Hunting Tribals

‘‘Operation Green Hunt’’

Bhaskar Sur

For a past few weeks, the nation was too feverish and agitated over the rape and killing of a minor girl to respond to another tragedy—the killing of about forty tribals, mostly teenagers by the police in the Gadchiroli area of Maharashtra. According to the police version they were all Maoist extremists who were killed in an 'encounter'. The Indian state is a past master in the imaginative use of euphemisms like 'encounter' or 'disappeared'. An 'encounter' is a cold-blooded murder as were the April 22 killings at Kasansur village at Gadchiroli. The victims were coming to attend a marriage ceremony at the village. "The Hindu" gives a cold 'objective' account : "Thirty-four Maoists were confirmed killed and not a single policeman". What does it confirm? It was anything but an encounter. The report begins with the sentence "It was a perfect ambush". The next clay eight more Maoists were killed, six of whom were teenage girls. To escape the sudden volley of bullets and grenade attack, many of them jumped in a swift river flowing by, only to be carried away and die. The police went delirious after this successful hunting operation and celebrated it by a feast, playing popular film music. Make no mistake, the anti-insurgency operation is appropriately codenamed "Operation Green Hunt", very much reminiscent of the 'skhikar' expeditions of the native princes during the Raj. Yet they were all Indians, mostly teenagers and without any proven charges against them. Their only crime, it seems, was that they were 'Adivasis'—the original inhabitants of the land, fighting a last ditch battle against the encroachment of forests and aboriginal lands. Their lot is no different from the indigenous inhabitants of the Andes or Amazon Basin who are being continuously targeted, massacred and evicted by the mining or oil lobby with apparent impunity. They are the victims of "Development", the most alluring myth of modernity.

Unfortunately, the tribal homeland, is rich in timber and more than that, minerals. As the Indian economy took off, the demand for minerals, particularly iron ore, bauxite and copper, steeply increased. Jay Majumdar rightly writes "India's appetite for growth devoured both forests and tribal land". The situation in the tribal area has no remote semblance with a democratic polity. There is enormous corruption, plunder, dispossession, rape and endless violence. From the late '90s of the last century they began to organise under the CPI (Maoist) who offered them a dream to fight for and weapons to fight back. The Indian state for the last two decades has been fighting a long war against its own people who happen to be most deprived, undernourished and marginalised. Before the enormously powerful state and its capacity for organised violence, such resistance is bound to crumble but the tribals have created a history. In truth non-violent resistance coupled with constructive activity, would have stood a greater chance against the violence of the deep state. Their struggle also needs to be connected with other struggles. The recent killings show that the middle-class liberals who are otherwise so vocal, would prefer to remain discreetly indifferent and silent. They are after all the beneficiaries of the growth story. They have stake in the state, its developmental aspirations and its ideology. It is their class interest which makes them deaf, blind and insensitive.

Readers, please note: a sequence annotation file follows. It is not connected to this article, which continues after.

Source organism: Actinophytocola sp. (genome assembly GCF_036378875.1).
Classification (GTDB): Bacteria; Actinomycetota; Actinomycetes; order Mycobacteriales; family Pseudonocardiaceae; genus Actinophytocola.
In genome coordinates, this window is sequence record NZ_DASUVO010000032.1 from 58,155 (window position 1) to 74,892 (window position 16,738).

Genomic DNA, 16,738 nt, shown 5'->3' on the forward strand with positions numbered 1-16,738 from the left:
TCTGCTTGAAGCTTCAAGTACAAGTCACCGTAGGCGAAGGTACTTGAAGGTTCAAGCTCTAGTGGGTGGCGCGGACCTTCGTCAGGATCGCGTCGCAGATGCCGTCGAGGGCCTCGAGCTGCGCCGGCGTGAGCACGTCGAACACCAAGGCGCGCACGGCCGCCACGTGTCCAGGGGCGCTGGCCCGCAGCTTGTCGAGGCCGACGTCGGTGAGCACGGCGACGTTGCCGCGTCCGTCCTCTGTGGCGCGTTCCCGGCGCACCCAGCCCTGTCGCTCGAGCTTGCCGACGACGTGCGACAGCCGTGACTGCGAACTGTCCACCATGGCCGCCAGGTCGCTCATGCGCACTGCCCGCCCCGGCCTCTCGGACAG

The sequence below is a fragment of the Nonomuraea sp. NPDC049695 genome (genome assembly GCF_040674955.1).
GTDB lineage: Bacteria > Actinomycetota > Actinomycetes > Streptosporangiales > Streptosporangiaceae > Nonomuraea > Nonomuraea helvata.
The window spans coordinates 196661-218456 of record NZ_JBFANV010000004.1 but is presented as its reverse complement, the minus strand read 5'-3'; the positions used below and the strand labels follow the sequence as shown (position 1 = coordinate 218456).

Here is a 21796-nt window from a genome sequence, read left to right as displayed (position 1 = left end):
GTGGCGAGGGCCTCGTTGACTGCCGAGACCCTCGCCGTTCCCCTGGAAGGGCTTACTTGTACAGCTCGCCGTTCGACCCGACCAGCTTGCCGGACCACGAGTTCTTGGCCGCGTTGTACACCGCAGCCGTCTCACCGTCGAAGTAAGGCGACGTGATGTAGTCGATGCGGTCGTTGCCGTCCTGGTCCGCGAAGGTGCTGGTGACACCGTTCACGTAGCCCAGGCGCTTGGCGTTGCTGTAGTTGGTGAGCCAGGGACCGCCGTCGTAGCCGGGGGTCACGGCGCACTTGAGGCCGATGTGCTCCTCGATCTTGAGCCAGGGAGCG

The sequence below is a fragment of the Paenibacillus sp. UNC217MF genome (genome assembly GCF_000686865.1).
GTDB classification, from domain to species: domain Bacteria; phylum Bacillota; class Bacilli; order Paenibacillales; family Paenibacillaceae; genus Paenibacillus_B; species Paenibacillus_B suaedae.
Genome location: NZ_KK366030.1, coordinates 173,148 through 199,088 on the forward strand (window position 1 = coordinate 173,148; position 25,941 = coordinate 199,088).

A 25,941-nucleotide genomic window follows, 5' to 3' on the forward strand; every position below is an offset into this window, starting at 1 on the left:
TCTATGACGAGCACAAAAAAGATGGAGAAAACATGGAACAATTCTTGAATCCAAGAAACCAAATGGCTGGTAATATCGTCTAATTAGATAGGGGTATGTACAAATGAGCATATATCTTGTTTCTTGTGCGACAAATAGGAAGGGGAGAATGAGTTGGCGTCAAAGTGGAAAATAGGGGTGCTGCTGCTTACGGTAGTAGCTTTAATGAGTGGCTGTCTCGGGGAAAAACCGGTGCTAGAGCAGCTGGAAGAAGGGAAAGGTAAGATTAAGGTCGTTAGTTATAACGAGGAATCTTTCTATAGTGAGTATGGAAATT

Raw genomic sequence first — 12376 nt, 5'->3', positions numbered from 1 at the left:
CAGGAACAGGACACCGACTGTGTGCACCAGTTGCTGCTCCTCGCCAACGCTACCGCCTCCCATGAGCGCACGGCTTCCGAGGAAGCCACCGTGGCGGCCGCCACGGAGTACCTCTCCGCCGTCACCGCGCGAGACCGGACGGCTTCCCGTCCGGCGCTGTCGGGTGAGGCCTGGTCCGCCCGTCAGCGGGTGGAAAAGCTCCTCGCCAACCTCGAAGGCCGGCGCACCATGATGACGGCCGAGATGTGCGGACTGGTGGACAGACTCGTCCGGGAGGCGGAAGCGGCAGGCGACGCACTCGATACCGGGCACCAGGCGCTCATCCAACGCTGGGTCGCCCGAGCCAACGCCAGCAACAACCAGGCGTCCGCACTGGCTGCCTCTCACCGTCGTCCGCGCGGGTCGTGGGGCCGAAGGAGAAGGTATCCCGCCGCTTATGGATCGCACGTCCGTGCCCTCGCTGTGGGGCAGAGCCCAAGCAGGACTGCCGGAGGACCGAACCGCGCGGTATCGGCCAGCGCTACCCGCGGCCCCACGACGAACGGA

This also brings to the fore another issue with a nightly force—the violence of the post-colonial state unleashed against the poor, marginalised or minorities. In the entire freedom struggle only about 36,000 people lost their lives by hanging or firing. By contrast the Indian state killed as many as 120,000 in the Kashmir Valley alone and Pakistan massacred three million Bengalis in East Pakistan. The post-colonial states enjoy greater legitimacy and ideological hegemony which make them more ruthless and genocidal. A few years back the Indian Supreme Court ruled that the state cannot kill her own children. But who bothers? The state carries on with its massacres on behalf of the corporates who have tightened their grip over it. Democracy, more than ever, looks like an obscene travesty and a phoney show not worth tuppence. However, the answer to the corporate-ocracy is not dictatorship but the actualisation of democracy through intrepid interrogation, resistance and creation.

Vol. 50, No.48, June 3 - 9, 2018